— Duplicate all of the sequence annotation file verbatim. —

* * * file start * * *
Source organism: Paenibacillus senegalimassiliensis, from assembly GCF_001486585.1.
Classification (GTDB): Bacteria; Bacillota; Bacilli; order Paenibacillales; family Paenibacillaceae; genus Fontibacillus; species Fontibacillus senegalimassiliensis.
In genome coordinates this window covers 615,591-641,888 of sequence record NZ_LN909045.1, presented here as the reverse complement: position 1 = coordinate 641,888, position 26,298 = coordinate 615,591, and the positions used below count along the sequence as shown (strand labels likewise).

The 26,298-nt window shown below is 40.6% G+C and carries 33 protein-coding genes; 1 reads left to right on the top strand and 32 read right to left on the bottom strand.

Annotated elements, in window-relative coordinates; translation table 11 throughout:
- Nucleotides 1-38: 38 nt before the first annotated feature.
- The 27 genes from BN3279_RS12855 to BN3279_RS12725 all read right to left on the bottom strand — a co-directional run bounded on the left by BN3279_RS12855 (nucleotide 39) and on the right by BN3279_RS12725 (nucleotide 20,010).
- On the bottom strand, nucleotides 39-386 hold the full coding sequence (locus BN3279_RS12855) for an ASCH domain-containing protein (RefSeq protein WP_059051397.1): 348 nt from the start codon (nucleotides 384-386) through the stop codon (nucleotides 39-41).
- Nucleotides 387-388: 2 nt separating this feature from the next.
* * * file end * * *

Source organism: Paenibacillus senegalimassiliensis, from assembly GCF_001486585.1.
Classification (GTDB): Bacteria; Bacillota; Bacilli; order Paenibacillales; family Paenibacillaceae; genus Fontibacillus; species Fontibacillus senegalimassiliensis.
In genome coordinates this window covers 615,591-641,888 of sequence record NZ_LN909045.1, presented here as the reverse complement: position 1 = coordinate 641,888, position 26,298 = coordinate 615,591, and the positions used below count along the sequence as shown (strand labels likewise).

The 26,298-nt window shown below is 40.6% G+C and carries 33 protein-coding genes; 1 reads left to right on the top strand and 32 read right to left on the bottom strand.

Annotated elements, in window-relative coordinates; translation table 11 throughout:
- Nucleotides 1-38: 38 nt before the first annotated feature.
- The 27 genes from BN3279_RS12855 to BN3279_RS12725 all read right to left on the bottom strand — a co-directional run bounded on the left by BN3279_RS12855 (nucleotide 39) and on the right by BN3279_RS12725 (nucleotide 20,010).
- On the bottom strand, nucleotides 39-386 hold the full coding sequence (locus BN3279_RS12855) for an ASCH domain-containing protein (RefSeq protein WP_059051397.1): 348 nt from the start codon (nucleotides 384-386) through the stop codon (nucleotides 39-41).
- Nucleotides 387-388: 2 nt separating this feature from the next.